At the same time, you will need a full-time staff member accountable for keeping the pipeline full with at least two private, Ambassador-hosted-and-filled Point of Entry Events per month with 10 or more guests in attendance. This person oversees your volunteer Ambassador Manager, who in turn supports Ambassadors on fulfilling their short-term commitment to fill and host one tour.

They manage the conversion from Ambassador to Table Captain, where they invite your successful Ambassadors to host tables at your Ask Event with guests who have already been well cultivated and have attended Point of Entry Events in the prior year.

Posted on

Choosing Units of Service

Q: We want to structure our giving units based on the Benevon suggestion of $1,000, $5,000, and $10,000 annually. 

Looking at our individual giving over the last two years, only 4% of our donors have given above $1,000 annually. In this situation, are the units of $1,000, $5,000, and $10,000 too aggressive?

Richie in Colorado

A: We have a formula for determining your units of service:

Look at your organization’s single largest, unrestricted gift from an individual or a family foundation in the past two years.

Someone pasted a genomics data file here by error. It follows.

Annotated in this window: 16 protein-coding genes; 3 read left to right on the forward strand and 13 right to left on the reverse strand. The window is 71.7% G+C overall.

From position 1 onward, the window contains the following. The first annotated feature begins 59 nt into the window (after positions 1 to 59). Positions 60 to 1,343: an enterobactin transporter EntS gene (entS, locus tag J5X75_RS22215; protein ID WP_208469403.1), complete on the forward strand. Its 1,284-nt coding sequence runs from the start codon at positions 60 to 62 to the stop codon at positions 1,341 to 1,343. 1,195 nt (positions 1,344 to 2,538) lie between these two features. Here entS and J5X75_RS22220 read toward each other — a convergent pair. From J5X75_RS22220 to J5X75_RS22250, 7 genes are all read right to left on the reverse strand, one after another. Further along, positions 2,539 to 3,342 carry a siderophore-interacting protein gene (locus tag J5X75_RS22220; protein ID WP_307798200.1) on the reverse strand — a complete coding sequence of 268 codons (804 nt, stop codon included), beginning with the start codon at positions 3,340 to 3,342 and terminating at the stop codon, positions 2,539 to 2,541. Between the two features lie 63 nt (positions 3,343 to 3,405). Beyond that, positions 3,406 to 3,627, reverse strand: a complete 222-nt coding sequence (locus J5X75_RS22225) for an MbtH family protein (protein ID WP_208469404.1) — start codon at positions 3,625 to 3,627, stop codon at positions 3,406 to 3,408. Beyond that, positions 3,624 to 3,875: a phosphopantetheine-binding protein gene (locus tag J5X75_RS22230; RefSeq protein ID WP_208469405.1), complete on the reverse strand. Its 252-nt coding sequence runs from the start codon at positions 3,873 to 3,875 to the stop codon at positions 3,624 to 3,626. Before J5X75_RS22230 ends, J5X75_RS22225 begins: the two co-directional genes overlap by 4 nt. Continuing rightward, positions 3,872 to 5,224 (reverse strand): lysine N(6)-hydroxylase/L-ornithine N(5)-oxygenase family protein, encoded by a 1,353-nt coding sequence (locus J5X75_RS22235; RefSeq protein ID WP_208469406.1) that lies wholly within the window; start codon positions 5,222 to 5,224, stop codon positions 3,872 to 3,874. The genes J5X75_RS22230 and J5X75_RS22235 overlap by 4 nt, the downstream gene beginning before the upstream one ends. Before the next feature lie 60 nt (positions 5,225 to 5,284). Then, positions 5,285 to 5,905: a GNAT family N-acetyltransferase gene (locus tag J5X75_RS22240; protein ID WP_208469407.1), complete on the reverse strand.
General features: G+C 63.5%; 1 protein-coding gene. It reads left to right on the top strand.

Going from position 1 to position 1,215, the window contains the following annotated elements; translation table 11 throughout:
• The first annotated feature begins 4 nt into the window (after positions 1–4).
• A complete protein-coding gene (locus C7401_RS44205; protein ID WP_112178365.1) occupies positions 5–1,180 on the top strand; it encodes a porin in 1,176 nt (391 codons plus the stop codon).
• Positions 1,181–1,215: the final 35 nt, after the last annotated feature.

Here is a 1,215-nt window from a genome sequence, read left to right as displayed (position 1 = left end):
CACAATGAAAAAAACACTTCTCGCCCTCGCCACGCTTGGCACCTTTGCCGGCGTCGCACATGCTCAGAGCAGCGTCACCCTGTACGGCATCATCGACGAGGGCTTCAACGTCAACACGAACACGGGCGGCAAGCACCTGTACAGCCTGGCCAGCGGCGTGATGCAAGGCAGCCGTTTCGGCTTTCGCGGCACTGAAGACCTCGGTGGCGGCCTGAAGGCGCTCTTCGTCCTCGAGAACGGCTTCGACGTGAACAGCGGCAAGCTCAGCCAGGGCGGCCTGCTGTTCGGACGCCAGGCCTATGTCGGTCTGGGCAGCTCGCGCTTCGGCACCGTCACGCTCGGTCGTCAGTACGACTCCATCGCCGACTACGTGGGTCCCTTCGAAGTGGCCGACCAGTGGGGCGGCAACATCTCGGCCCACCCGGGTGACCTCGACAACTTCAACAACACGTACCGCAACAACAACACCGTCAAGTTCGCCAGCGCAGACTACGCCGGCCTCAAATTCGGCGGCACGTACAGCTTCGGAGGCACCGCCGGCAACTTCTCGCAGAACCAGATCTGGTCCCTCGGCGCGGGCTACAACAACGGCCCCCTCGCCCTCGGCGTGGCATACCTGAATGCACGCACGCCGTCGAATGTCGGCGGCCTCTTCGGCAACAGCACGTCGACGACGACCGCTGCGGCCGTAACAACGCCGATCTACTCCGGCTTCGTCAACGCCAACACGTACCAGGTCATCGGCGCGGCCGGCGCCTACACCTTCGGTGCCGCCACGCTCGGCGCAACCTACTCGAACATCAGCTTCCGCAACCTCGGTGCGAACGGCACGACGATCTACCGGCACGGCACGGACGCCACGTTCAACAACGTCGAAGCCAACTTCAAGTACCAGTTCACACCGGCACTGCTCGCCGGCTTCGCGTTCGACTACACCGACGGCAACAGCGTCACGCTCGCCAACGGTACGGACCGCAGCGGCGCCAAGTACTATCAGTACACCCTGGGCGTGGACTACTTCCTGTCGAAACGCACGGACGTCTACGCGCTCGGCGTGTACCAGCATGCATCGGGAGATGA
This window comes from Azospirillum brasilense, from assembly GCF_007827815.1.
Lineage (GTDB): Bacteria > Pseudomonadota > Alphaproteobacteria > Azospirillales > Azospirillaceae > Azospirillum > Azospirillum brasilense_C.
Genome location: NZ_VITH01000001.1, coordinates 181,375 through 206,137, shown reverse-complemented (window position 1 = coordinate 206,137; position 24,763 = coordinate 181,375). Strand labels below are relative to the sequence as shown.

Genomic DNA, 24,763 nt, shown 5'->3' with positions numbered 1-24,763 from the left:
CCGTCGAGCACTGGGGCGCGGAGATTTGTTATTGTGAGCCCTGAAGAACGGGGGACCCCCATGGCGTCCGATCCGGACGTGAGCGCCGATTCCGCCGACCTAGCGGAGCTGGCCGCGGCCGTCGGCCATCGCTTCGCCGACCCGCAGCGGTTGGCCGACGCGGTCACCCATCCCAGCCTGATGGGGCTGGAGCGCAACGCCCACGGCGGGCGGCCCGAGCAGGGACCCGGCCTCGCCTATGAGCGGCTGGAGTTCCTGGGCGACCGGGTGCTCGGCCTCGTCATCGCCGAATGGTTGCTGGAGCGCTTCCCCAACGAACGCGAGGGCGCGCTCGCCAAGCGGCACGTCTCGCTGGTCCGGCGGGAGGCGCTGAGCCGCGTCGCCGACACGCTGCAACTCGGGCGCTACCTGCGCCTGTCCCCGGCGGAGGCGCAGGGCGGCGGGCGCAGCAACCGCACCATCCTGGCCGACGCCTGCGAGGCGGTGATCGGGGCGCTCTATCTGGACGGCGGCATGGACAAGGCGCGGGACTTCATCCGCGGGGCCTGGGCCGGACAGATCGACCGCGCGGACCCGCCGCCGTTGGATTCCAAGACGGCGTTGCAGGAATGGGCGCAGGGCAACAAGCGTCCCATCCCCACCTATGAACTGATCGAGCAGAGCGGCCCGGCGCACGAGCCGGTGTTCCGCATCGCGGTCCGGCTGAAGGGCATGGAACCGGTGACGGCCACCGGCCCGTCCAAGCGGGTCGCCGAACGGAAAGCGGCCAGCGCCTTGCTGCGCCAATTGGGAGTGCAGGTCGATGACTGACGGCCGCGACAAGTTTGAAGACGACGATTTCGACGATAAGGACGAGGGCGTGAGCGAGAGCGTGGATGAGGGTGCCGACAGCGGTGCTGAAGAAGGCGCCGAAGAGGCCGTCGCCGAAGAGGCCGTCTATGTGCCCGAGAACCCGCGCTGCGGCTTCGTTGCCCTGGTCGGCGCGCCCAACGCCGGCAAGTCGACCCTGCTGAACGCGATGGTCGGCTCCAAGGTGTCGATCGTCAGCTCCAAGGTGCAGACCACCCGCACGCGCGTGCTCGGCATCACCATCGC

• If that gift was less than $10,000, you should be using the levels $1,000, $5,000, and $10,000 for five years.
  • If the largest gift was $10,000 or more, you should be using $1,000, $10,000, and $25,000 for five years.

While either of these options may sound too large given where you are now with your fundraising, you should keep in mind that the giving society is a pathway to building a major gifts program. The levels are intentionally high so that you can grow into them as you engage more people in your organization and grow your donor base.

You may only have people join at the $1,000 level in either scenario in your first year, but some of those very same donors will increase to those higher levels even in their first five years if you cultivate them and bring them closer to your organization and your mission.

If at least 40% of your Ask Event guests have attended a Point of Entry Event in the prior year, you should expect 10% of the Ask Event guests to join the giving society.

Also remember (or see the sample pledge form on page 186 of Terry’s newest book, The Benevon Model for Sustainable Funding: A Step-by-Step Guide to Getting it Right, Second  Edition) that there are two additional boxes on the pledge form beyond the three larger giving levels: